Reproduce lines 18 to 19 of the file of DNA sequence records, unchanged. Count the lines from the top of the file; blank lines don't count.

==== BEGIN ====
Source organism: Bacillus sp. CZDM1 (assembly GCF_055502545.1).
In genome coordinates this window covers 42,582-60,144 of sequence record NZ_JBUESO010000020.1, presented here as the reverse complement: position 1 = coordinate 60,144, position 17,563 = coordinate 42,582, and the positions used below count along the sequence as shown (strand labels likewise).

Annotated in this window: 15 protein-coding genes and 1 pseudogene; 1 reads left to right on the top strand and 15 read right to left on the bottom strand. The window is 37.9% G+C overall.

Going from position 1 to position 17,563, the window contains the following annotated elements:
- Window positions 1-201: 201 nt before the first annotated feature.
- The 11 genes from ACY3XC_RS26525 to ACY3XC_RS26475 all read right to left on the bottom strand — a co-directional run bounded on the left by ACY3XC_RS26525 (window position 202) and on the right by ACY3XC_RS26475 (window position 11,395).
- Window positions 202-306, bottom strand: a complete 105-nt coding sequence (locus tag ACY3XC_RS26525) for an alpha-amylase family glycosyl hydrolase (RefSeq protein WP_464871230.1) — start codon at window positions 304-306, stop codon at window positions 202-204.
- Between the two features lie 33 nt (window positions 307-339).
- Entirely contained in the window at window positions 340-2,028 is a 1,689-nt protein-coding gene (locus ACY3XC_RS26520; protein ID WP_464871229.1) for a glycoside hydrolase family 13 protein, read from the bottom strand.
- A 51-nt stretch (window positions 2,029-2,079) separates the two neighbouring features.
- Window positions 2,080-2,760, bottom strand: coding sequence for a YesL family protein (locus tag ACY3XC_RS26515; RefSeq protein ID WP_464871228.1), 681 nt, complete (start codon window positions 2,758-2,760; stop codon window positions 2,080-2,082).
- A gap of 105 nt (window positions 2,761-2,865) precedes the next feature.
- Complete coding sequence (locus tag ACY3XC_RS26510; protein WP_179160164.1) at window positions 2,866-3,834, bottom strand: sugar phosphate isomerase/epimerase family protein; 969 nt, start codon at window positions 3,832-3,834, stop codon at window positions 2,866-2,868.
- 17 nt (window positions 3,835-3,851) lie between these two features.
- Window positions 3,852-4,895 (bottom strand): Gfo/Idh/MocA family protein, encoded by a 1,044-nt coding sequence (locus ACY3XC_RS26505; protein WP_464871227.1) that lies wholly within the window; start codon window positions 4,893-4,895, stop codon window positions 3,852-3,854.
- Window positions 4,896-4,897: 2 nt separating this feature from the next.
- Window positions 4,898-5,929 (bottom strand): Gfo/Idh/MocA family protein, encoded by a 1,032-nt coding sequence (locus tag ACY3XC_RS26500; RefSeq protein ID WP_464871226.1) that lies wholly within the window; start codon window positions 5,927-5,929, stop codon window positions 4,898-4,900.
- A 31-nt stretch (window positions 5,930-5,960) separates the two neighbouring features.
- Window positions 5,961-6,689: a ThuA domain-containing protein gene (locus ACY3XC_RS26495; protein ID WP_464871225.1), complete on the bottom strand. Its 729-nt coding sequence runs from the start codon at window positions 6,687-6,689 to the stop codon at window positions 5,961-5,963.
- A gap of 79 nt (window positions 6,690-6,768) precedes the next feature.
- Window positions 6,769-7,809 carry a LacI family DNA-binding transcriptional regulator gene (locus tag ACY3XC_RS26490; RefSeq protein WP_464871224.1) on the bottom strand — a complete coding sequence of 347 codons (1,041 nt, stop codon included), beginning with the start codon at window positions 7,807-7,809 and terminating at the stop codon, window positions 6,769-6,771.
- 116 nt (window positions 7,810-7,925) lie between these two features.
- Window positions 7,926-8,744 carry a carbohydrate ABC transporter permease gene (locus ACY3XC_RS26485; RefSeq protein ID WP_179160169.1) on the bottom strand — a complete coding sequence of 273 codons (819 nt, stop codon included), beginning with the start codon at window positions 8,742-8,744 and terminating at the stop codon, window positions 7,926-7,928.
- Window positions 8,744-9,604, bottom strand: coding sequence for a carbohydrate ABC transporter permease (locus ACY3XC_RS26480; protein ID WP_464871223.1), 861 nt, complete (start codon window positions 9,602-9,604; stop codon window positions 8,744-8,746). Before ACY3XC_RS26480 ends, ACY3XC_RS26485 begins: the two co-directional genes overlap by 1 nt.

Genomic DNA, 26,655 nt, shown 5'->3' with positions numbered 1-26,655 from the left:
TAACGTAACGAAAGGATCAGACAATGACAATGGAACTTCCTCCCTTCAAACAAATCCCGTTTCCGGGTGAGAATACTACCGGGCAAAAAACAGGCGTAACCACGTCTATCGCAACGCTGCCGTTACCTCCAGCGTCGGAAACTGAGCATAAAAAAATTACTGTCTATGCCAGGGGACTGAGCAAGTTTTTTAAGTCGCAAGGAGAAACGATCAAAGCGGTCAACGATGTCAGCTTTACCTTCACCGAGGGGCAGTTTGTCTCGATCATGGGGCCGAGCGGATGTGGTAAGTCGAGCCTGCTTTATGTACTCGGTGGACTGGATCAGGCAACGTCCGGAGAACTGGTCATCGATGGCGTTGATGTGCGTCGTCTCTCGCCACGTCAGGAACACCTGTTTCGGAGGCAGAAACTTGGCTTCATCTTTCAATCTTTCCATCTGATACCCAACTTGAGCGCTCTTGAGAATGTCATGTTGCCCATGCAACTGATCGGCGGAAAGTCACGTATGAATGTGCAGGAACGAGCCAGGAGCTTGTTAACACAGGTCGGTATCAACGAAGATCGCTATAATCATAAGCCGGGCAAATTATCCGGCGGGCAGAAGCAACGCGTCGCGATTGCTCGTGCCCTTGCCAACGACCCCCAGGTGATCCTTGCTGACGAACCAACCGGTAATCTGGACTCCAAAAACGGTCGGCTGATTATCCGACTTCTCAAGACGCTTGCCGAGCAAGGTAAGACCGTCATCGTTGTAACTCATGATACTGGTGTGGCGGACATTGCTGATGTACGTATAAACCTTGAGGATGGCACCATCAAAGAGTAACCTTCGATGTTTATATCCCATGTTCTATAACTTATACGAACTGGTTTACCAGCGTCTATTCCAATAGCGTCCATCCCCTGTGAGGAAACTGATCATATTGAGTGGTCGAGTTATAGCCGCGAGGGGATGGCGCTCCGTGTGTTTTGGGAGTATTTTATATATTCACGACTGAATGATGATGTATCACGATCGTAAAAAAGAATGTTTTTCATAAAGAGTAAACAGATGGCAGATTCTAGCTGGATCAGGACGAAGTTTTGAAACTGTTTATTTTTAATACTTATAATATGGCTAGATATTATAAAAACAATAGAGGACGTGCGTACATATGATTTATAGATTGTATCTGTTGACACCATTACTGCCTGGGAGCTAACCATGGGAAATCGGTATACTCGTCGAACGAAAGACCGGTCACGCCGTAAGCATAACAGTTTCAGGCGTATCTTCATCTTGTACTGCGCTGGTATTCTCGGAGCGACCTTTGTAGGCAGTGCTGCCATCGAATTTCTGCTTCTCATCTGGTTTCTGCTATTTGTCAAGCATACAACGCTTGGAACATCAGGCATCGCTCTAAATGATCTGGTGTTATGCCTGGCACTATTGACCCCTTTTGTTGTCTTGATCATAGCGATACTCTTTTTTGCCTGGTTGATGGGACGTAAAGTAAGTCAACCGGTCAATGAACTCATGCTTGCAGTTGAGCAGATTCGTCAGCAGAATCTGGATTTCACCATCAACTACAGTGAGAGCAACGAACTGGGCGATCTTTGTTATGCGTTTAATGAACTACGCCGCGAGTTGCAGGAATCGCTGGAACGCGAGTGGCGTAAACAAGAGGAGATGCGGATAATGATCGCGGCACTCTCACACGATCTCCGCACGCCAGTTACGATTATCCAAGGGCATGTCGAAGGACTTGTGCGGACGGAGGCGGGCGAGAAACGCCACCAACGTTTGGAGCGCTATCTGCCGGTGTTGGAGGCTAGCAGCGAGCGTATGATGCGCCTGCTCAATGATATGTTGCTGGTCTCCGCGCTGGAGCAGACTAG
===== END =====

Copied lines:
- A 31-nt stretch (window positions 5,930-5,960) separates the two neighbouring features.
- Window positions 5,961-6,689: a ThuA domain-containing protein gene (locus ACY3XC_RS26495; protein ID WP_464871225.1), complete on the bottom strand. Its 729-nt coding sequence runs from the start codon at window positions 6,687-6,689 to the stop codon at window positions 5,961-5,963.